Pirongia Te Returning long lost kokako to Mt Pirongia

Pirongia Te Returning long lost kokako to Mt Pirongia

Pirongia Te Returning long lost kokako to Mt Pirongia

Aroaro o Kahu Restoration Society

Kokako were once abundant on Mt Pirongia in the Waikato but diminished due to constant pest threats.
Sadly, the last birds were removed in the 1990s and transferred to Tiritiri Matangi and Kapiti islands.
The Pirongia Te Aroaro o Kahu Restoration Society formed in 2002 with one of its objectives to see kokako reintroduced to the mountain.
The Society has faced a number of challenges, including managing rat and possum populations, issues with the genetic health and long-term viability of source populations, and creating a suitable habitat.
In 2006, the Society began pest control on Mt Pirongia with a 250 ha bait station grid, which has expanded to cover 1,000ha and has reduced the pests to an annual average of about 2 percent of their previous levels. Meanwhile native bird numbers have been steadily climbing.

The next step was to develop a translocation proposal, which included funding DNA research at Little Barrier Island to establish suitability of those birds to found a new population.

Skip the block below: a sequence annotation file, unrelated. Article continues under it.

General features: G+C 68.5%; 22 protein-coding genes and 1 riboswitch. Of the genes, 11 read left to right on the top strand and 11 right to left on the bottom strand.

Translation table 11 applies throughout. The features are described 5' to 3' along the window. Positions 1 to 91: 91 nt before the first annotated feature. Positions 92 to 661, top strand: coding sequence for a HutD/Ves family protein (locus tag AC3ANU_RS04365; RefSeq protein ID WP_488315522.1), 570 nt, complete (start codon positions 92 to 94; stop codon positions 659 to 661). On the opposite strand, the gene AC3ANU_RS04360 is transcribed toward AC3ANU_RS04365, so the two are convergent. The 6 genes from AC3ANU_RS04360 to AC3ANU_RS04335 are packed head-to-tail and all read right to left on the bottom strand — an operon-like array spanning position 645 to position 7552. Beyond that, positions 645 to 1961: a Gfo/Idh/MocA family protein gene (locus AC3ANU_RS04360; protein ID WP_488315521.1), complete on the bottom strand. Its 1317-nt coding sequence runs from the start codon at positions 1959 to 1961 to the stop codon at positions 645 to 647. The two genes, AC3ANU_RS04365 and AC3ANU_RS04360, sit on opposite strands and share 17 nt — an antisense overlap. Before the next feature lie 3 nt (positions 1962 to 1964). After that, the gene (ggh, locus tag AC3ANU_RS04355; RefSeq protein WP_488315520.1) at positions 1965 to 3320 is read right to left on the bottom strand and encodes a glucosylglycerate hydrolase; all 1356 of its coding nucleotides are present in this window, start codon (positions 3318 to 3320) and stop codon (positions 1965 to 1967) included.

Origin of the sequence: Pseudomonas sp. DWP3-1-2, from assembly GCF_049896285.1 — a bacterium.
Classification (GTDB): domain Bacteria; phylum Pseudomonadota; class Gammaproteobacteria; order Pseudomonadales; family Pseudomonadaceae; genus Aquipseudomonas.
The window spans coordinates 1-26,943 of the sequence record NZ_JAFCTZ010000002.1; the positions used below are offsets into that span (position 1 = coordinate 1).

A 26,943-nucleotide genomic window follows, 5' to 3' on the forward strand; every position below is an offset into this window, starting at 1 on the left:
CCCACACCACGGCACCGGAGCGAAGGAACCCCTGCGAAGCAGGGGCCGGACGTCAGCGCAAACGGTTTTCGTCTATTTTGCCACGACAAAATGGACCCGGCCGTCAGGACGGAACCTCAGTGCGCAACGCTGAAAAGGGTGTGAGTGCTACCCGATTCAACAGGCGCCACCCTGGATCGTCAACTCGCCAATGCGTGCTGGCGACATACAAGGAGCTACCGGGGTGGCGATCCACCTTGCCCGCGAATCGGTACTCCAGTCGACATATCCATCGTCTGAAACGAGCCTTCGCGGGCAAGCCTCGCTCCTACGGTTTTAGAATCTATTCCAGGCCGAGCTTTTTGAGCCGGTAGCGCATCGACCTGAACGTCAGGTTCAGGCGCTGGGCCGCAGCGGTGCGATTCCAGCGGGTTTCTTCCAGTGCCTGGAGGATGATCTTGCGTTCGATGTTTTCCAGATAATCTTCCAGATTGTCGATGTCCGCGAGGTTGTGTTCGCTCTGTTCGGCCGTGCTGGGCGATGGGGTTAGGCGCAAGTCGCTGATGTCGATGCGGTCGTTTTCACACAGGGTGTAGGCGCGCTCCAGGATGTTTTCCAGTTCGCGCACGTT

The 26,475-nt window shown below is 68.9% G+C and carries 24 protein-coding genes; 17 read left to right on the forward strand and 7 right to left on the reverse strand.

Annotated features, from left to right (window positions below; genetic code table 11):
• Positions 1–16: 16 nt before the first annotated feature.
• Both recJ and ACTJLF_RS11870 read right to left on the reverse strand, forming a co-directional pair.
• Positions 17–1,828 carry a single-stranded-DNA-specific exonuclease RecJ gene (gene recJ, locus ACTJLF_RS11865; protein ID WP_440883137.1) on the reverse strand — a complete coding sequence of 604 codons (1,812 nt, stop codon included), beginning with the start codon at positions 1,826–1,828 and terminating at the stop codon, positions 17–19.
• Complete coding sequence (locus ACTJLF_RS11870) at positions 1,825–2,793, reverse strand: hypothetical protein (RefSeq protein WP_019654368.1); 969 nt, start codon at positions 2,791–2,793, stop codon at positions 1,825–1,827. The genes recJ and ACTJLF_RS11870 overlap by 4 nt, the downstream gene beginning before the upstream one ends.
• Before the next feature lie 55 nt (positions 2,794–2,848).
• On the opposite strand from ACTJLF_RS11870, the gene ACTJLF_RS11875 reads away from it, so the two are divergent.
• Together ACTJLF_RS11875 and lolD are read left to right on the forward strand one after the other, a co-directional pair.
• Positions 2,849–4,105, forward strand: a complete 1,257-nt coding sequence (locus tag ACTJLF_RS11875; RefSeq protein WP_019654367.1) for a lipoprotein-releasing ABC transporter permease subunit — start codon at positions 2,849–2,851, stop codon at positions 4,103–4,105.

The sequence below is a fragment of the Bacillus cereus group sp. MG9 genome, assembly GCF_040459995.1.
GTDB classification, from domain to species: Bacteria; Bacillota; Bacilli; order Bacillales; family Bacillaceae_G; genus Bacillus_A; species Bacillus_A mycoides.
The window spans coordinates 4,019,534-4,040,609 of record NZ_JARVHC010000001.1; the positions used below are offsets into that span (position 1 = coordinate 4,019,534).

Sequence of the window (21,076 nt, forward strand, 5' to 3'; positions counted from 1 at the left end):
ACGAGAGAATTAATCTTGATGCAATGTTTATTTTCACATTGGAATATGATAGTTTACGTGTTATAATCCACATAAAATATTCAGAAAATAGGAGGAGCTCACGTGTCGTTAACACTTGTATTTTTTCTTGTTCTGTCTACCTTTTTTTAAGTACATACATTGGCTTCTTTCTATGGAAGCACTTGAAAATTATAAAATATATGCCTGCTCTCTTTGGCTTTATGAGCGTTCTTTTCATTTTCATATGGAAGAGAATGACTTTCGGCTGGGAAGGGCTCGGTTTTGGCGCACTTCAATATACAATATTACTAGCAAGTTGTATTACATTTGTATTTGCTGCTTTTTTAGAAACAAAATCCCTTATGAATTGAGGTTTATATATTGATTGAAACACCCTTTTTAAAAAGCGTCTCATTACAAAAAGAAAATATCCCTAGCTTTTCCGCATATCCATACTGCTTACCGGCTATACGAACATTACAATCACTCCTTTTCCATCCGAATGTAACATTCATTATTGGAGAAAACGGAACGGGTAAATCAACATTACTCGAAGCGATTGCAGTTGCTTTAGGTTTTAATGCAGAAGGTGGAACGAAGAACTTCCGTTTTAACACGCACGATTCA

The Society also stepped forward to protect a kokako population in the Northern Pureora Forest in the hope that this would allow the populations to connect and interbreed. This project involved 80 volunteers and huge logistical challenges, but was highly successful in reducing rats from 46.6 per cent to 3.3 per cent in the first season.

A kokako survey in late 2016 showed there were 45 pairs and six singles in the area, compared to 22 pairs in 2012 survey.

Importantly, the Pureora kokako population has been assessed as genetically robust, the first population in the country to achieve that milestone.

The Society hopes to reintroduce the first kokako to Mt Pirongia later this year.

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